Drew Adams and his mom were the first ones there, sitting close together on a bench outside a federal courtroom in Jacksonville with a 10-story view of downtown, courtesy of the U.S. District Court for the Middle District of Florida.
Back at Allen D. Nease High School, it was the first day of school, where Adams is entering his junior year.
Adams, 16, sued the St. Johns County School Board on June 26, saying he is unlawfully required to use gender-neutral restrooms and denied access to the boys rooms at Nease because he is transgender. He and his mother Erica Kasper would like to see the school board change its policy actively enforced since September 2015, shortly after Adams began identifying as a male and using the boys room.
To this end, his counsel in July filed a motion for a preliminary injunction against the school board, requesting Adams be granted access to the boys rooms on campus prior to a trial.
A federal judge on Thursday denied that request. However, noting the seriousness and importance of the case, Judge Timothy J. Corrigan said he would expedite the nonjury trial to as soon as December.
Adams’ lawsuit argues that requiring him to use a different bathroom than other boys is a violation of the Equal Protection Clause of the Fourteenth Amendment and Title IX of the Education Amendments of 1972, which forbids sex discrimination in education.
According to the complaint, Adams has been inconvenienced by having to use any of three gender-neutral restrooms on the 200,000-square-foot campus, and has also been “stigmatized.”
His lead counsel, Tara Borelli with Lambda Legal in Atlanta, said Adams and Kasper filed the lawsuit only after their efforts to work with the district proved fruitless.
She said Adams was pulled out of class his freshman year by three school counselors who informed him he could no longer use the boys room — after he had been using the facilities for five or six weeks. When Adams asked if he had done anything wrong, Borcelli said the counselors replied “no.” The school board has not contested Adams’ account, she added.
“Drew is a boy,” Borelli said, adding the rules are wrongfully singling out Adams and separating him from his peers.
Lead counsel for the school board, Terry Harmon with Tallahassee-based Sniffen & Spellman said the school board lawfully restricts usage of boys and girls rooms to students of the corresponding, biological sex, and not according to the gender as identified by the student.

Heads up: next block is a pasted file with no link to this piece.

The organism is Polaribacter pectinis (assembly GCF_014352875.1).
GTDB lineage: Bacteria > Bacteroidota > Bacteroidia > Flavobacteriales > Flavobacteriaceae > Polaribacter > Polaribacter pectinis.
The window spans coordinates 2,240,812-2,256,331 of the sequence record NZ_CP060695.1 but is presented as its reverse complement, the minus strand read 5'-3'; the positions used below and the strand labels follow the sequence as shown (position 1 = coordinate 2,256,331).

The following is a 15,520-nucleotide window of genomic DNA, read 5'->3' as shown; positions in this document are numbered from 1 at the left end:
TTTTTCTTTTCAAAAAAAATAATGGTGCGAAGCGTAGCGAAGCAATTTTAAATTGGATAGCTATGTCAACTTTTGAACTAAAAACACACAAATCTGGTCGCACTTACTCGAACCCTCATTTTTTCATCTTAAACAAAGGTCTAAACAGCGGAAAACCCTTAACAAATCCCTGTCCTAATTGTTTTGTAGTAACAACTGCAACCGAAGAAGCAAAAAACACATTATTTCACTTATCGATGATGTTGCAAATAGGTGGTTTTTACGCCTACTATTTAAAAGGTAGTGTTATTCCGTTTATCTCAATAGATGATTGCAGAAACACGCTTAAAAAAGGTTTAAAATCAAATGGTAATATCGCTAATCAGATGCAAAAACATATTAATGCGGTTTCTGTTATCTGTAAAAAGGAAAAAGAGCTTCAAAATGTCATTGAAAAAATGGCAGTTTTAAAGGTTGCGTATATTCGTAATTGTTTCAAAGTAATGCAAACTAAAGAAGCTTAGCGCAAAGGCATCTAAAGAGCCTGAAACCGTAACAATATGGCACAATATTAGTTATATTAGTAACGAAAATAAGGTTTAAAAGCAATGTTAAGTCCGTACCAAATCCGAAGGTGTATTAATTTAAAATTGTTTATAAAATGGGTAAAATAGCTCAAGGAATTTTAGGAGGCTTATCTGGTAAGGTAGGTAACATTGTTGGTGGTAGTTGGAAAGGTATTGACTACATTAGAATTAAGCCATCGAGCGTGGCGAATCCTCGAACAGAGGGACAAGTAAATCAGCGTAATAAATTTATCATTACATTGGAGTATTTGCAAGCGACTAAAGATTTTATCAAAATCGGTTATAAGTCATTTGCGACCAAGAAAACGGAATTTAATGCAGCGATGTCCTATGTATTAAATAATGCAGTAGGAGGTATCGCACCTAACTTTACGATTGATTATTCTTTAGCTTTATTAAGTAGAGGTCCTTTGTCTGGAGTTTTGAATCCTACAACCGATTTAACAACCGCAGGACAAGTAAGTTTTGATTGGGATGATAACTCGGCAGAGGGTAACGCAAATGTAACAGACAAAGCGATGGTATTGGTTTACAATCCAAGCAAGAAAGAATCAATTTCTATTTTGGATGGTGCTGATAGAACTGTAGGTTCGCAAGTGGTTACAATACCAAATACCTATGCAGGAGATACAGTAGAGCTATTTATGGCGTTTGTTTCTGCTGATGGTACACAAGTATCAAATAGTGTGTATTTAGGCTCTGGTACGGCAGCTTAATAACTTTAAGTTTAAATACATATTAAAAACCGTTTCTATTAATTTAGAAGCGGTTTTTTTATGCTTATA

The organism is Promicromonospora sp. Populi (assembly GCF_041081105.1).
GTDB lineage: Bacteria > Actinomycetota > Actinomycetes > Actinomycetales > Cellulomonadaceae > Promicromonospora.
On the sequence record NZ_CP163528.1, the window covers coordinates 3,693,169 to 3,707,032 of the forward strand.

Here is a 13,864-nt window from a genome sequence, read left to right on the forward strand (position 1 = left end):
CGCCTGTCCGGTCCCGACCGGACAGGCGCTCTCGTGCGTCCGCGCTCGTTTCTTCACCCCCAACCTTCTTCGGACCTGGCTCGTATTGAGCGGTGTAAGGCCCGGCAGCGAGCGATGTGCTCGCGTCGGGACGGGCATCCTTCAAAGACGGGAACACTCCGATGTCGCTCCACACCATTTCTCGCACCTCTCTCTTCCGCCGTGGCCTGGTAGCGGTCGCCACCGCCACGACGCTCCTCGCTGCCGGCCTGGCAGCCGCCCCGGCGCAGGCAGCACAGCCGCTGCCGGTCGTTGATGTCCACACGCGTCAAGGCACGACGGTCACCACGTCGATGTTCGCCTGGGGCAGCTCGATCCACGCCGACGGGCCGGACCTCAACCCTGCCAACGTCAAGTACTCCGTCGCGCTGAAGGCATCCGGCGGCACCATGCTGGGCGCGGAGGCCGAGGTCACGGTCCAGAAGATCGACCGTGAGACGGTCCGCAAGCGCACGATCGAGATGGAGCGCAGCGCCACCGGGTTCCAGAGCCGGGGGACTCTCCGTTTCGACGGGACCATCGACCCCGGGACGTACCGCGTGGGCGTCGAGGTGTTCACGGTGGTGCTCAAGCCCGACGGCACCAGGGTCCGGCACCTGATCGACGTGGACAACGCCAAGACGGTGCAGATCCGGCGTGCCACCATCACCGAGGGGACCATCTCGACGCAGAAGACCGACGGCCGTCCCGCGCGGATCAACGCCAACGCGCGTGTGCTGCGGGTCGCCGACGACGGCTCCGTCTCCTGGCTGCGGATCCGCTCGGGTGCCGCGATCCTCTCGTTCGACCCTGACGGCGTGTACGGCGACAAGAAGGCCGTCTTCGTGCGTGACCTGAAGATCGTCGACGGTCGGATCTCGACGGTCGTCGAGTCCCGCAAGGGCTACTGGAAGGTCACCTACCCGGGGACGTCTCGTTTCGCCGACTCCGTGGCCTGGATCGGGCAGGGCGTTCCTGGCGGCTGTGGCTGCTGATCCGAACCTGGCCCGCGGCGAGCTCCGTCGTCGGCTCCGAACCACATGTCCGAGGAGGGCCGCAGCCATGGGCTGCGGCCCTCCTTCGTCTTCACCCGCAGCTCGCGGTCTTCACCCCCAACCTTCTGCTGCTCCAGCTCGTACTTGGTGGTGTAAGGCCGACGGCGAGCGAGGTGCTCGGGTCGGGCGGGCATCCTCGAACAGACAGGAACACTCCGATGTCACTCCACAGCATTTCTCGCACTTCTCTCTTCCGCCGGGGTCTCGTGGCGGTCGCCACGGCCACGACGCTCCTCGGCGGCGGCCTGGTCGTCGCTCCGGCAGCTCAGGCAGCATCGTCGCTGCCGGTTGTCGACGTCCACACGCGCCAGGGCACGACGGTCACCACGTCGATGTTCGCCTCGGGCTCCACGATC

However, there were more questions than answers after the nearly 2 1/2-hour hearing.
Corrigan’s questions for the school board’s counsel included how schools determine sex and enforce the policy the school board says it has. He also asked whether the school board would prefer Adams go back to using the girls room at this point.
Harmon said the bottom line is the schools are not going to check sex at the door but if a complaint by a student of the opposite sex, or a parent of that student, comes up they have to respond.
He also said the school board also only recognizes Adams as a female “for purposes of bathroom use only,” adding they refer to Adams as a male in all court documents and proceedings.
Still, Corrigan asked how the school board draws the distinction who is biologically male or female, whether it’s based on the gender of the student as indicated the birth certificate or otherwise.
His questions for Adams’ representation included why Adams waited to file his suit a year after the latest recorded back-and-forth between him and school district on the bathroom issue.
Borelli said “the school has all the power here” and that Adams and Kasper took action immediately, albeit without results.
Harmon said the school board has been upfront from the start about its position. He also called Adams’ request for a preliminary injunction “drastic and rare relief.”
Corrigan, in the meantime, said he was not criticizing the case so much as the timeline as far as his questioning was concerned. However, he also said the lag between the apparent impasse and the actual filing of the lawsuit made it hard for him to say there was “irreparable harm” done that needed immediate relief.
The judge said he would be uncomfortable making any constitutional determination on the matter, without evidence, even if only on a preliminary basis, given the limited time the school board (as well as his own office) had to review the case. He said while recent case law might suggest things are leaning in Adams’ favor, there are also some differences in the facts and circumstances at stake.
Nonetheless, Corrigan addressed Adams directly and said the last thing he wants to be is “someone adding to your problems.” He said even if he had ruled in favor of granting the preliminary injunction, there would still be the trial afterward to affirm or disaffirm.
“I do take your case seriously,” he told Adams, adding he was “entitled to prompt consideration.”
Corrigan also said he appreciated the difficulty of the issues at play in the case, noting, for example, there are not just Adams’ rights in question but the privacy rights of fellow students.
“I don’t deny the difficulty of these issues,” he said. “I don’t.”
St. Augustine Record